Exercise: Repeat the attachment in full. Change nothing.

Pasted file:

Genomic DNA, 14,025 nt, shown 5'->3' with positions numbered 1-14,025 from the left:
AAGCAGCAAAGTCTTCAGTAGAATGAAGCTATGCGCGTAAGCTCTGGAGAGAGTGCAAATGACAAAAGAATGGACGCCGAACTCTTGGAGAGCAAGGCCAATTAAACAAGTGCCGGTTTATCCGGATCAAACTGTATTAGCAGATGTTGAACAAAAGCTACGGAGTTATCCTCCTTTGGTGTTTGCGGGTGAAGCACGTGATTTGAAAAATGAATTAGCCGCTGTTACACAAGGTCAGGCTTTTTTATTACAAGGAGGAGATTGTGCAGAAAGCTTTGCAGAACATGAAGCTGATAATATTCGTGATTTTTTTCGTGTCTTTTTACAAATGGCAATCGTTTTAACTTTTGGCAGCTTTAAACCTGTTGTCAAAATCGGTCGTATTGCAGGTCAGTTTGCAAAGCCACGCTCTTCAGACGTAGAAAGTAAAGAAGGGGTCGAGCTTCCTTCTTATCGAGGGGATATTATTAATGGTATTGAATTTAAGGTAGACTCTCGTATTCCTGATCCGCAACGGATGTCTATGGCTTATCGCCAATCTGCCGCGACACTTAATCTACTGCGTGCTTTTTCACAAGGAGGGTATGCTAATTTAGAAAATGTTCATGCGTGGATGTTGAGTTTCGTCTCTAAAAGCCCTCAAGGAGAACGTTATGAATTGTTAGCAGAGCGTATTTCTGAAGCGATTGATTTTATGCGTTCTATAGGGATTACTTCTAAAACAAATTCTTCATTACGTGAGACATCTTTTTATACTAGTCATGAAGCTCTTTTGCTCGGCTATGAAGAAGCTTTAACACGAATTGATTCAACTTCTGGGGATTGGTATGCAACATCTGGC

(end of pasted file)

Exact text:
Genomic DNA, 14,025 nt, shown 5'->3' with positions numbered 1-14,025 from the left:
AAGCAGCAAAGTCTTCAGTAGAATGAAGCTATGCGCGTAAGCTCTGGAGAGAGTGCAAATGACAAAAGAATGGACGCCGAACTCTTGGAGAGCAAGGCCAATTAAACAAGTGCCGGTTTATCCGGATCAAACTGTATTAGCAGATGTTGAACAAAAGCTACGGAGTTATCCTCCTTTGGTGTTTGCGGGTGAAGCACGTGATTTGAAAAATGAATTAGCCGCTGTTACACAAGGTCAGGCTTTTTTATTACAAGGAGGAGATTGTGCAGAAAGCTTTGCAGAACATGAAGCTGATAATATTCGTGATTTTTTTCGTGTCTTTTTACAAATGGCAATCGTTTTAACTTTTGGCAGCTTTAAACCTGTTGTCAAAATCGGTCGTATTGCAGGTCAGTTTGCAAAGCCACGCTCTTCAGACGTAGAAAGTAAAGAAGGGGTCGAGCTTCCTTCTTATCGAGGGGATATTATTAATGGTATTGAATTTAAGGTAGACTCTCGTATTCCTGATCCGCAACGGATGTCTATGGCTTATCGCCAATCTGCCGCGACACTTAATCTACTGCGTGCTTTTTCACAAGGAGGGTATGCTAATTTAGAAAATGTTCATGCGTGGATGTTGAGTTTCGTCTCTAAAAGCCCTCAAGGAGAACGTTATGAATTGTTAGCAGAGCGTATTTCTGAAGCGATTGATTTTATGCGTTCTATAGGGATTACTTCTAAAACAAATTCTTCATTACGTGAGACATCTTTTTATACTAGTCATGAAGCTCTTTTGCTCGGCTATGAAGAAGCTTTAACACGAATTGATTCAACTTCTGGGGATTGGTATGCAACATCTGGC